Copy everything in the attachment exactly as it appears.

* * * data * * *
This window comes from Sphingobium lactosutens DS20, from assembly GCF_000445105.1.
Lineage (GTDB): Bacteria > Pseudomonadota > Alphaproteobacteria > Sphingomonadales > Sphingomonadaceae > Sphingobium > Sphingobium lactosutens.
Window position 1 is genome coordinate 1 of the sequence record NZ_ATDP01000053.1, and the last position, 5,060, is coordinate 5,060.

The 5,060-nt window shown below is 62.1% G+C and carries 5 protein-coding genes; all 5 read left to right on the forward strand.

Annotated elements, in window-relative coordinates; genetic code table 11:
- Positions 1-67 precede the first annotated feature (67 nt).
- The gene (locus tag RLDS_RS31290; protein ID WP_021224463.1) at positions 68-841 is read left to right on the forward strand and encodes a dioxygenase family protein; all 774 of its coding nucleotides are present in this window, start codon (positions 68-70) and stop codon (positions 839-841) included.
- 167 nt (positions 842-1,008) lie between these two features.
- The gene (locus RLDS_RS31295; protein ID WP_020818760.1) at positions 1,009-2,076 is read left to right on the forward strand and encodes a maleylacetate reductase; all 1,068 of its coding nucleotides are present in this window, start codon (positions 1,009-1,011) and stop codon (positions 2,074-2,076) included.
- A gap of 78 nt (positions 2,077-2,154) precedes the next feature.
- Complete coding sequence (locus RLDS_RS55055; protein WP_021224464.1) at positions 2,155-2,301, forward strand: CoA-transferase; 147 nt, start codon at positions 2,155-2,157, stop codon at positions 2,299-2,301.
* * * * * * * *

This window comes from Sphingobium lactosutens DS20, from assembly GCF_000445105.1.
Lineage (GTDB): Bacteria > Pseudomonadota > Alphaproteobacteria > Sphingomonadales > Sphingomonadaceae > Sphingobium > Sphingobium lactosutens.
Window position 1 is genome coordinate 1 of the sequence record NZ_ATDP01000053.1, and the last position, 5,060, is coordinate 5,060.

The 5,060-nt window shown below is 62.1% G+C and carries 5 protein-coding genes; all 5 read left to right on the forward strand.

Annotated elements, in window-relative coordinates; genetic code table 11:
- Positions 1-67 precede the first annotated feature (67 nt).
- The gene (locus tag RLDS_RS31290; protein ID WP_021224463.1) at positions 68-841 is read left to right on the forward strand and encodes a dioxygenase family protein; all 774 of its coding nucleotides are present in this window, start codon (positions 68-70) and stop codon (positions 839-841) included.
- 167 nt (positions 842-1,008) lie between these two features.
- The gene (locus RLDS_RS31295; protein ID WP_020818760.1) at positions 1,009-2,076 is read left to right on the forward strand and encodes a maleylacetate reductase; all 1,068 of its coding nucleotides are present in this window, start codon (positions 1,009-1,011) and stop codon (positions 2,074-2,076) included.
- A gap of 78 nt (positions 2,077-2,154) precedes the next feature.
- Complete coding sequence (locus RLDS_RS55055; protein WP_021224464.1) at positions 2,155-2,301, forward strand: CoA-transferase; 147 nt, start codon at positions 2,155-2,157, stop codon at positions 2,299-2,301.